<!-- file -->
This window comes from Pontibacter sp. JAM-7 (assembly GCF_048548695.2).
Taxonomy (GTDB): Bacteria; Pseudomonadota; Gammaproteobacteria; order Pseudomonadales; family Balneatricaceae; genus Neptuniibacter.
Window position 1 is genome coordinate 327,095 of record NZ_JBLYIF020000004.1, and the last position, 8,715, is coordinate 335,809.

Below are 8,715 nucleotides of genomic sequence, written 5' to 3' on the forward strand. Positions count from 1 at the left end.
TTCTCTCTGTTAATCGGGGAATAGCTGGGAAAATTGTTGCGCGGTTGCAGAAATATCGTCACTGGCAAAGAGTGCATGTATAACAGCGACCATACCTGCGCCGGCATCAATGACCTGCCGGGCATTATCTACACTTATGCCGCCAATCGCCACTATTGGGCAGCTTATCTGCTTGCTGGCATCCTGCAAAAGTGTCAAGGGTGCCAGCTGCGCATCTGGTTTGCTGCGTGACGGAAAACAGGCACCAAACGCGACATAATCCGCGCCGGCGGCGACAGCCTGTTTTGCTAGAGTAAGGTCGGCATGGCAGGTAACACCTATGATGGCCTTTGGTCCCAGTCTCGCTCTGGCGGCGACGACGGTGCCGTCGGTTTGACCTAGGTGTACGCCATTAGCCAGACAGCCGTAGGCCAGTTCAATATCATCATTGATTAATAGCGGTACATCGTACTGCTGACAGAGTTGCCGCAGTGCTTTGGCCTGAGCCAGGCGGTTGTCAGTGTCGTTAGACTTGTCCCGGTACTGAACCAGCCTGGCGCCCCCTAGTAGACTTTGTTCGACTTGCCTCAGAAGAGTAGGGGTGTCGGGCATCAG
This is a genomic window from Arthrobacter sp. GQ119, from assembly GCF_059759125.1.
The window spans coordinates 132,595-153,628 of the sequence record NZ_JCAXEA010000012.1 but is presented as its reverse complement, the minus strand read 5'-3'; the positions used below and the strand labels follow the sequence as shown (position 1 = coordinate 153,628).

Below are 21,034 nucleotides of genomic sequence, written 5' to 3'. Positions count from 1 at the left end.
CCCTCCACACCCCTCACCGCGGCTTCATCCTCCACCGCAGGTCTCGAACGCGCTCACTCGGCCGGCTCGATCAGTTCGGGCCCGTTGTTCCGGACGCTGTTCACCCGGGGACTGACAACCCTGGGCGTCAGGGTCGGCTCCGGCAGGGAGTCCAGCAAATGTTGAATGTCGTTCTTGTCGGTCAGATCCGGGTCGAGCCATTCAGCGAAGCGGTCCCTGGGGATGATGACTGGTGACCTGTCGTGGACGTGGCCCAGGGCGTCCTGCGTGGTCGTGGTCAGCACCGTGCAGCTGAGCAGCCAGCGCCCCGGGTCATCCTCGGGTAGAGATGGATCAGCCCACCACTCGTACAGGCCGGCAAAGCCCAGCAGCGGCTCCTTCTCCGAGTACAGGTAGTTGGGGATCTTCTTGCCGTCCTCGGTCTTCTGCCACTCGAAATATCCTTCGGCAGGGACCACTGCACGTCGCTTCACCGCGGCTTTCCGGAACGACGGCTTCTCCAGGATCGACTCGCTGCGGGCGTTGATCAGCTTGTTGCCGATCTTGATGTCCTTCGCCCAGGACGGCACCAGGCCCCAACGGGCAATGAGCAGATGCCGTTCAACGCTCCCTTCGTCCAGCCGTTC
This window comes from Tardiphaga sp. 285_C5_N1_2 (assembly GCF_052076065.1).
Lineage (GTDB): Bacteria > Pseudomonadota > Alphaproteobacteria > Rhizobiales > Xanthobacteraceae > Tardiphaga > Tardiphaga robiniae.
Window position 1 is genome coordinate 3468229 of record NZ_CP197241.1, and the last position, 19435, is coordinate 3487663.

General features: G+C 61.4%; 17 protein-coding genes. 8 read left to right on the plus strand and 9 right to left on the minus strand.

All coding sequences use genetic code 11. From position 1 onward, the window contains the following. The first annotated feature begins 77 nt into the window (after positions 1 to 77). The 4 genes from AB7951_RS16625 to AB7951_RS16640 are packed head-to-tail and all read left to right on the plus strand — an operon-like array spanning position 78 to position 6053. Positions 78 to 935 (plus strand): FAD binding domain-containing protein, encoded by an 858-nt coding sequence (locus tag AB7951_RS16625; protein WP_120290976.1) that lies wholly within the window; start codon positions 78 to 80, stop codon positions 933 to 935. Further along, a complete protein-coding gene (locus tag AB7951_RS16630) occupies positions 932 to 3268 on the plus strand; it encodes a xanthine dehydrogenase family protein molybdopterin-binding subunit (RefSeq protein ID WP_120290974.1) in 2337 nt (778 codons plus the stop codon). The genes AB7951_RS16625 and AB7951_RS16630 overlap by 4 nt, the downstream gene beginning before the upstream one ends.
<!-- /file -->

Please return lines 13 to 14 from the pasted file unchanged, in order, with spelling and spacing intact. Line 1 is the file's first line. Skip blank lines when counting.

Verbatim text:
General features: G+C 61.4%; 17 protein-coding genes. 8 read left to right on the plus strand and 9 right to left on the minus strand.

All coding sequences use genetic code 11. From position 1 onward, the window contains the following. The first annotated feature begins 77 nt into the window (after positions 1 to 77). The 4 genes from AB7951_RS16625 to AB7951_RS16640 are packed head-to-tail and all read left to right on the plus strand — an operon-like array spanning position 78 to position 6053. Positions 78 to 935 (plus strand): FAD binding domain-containing protein, encoded by an 858-nt coding sequence (locus tag AB7951_RS16625; protein WP_120290976.1) that lies wholly within the window; start codon positions 78 to 80, stop codon positions 933 to 935. Further along, a complete protein-coding gene (locus tag AB7951_RS16630) occupies positions 932 to 3268 on the plus strand; it encodes a xanthine dehydrogenase family protein molybdopterin-binding subunit (RefSeq protein ID WP_120290974.1) in 2337 nt (778 codons plus the stop codon). The genes AB7951_RS16625 and AB7951_RS16630 overlap by 4 nt, the downstream gene beginning before the upstream one ends.